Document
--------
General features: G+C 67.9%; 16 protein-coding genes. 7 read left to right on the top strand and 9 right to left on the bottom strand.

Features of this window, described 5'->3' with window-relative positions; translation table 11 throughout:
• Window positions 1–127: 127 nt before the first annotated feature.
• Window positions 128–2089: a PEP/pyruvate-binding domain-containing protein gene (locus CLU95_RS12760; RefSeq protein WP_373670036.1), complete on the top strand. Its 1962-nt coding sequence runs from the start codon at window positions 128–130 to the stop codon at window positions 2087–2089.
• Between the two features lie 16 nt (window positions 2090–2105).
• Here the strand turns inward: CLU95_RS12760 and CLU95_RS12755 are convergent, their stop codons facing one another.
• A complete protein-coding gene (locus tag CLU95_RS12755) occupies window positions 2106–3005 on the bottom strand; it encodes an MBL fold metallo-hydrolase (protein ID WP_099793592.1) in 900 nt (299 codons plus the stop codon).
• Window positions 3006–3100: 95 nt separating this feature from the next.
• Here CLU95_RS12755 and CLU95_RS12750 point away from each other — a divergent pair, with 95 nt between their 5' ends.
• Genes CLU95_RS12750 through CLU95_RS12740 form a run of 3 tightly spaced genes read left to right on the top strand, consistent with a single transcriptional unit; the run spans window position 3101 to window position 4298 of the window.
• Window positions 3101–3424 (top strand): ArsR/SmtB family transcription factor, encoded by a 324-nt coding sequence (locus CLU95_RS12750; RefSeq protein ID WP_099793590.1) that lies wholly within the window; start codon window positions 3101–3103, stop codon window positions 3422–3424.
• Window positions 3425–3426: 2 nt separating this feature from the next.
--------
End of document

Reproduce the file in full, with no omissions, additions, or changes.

General features: G+C 67.9%; 16 protein-coding genes. 7 read left to right on the top strand and 9 right to left on the bottom strand.

Features of this window, described 5'->3' with window-relative positions; translation table 11 throughout:
• Window positions 1–127: 127 nt before the first annotated feature.
• Window positions 128–2089: a PEP/pyruvate-binding domain-containing protein gene (locus CLU95_RS12760; RefSeq protein WP_373670036.1), complete on the top strand. Its 1962-nt coding sequence runs from the start codon at window positions 128–130 to the stop codon at window positions 2087–2089.
• Between the two features lie 16 nt (window positions 2090–2105).
• Here the strand turns inward: CLU95_RS12760 and CLU95_RS12755 are convergent, their stop codons facing one another.
• A complete protein-coding gene (locus tag CLU95_RS12755) occupies window positions 2106–3005 on the bottom strand; it encodes an MBL fold metallo-hydrolase (protein ID WP_099793592.1) in 900 nt (299 codons plus the stop codon).
• Window positions 3006–3100: 95 nt separating this feature from the next.
• Here CLU95_RS12755 and CLU95_RS12750 point away from each other — a divergent pair, with 95 nt between their 5' ends.
• Genes CLU95_RS12750 through CLU95_RS12740 form a run of 3 tightly spaced genes read left to right on the top strand, consistent with a single transcriptional unit; the run spans window position 3101 to window position 4298 of the window.
• Window positions 3101–3424 (top strand): ArsR/SmtB family transcription factor, encoded by a 324-nt coding sequence (locus CLU95_RS12750; RefSeq protein ID WP_099793590.1) that lies wholly within the window; start codon window positions 3101–3103, stop codon window positions 3422–3424.
• Window positions 3425–3426: 2 nt separating this feature from the next.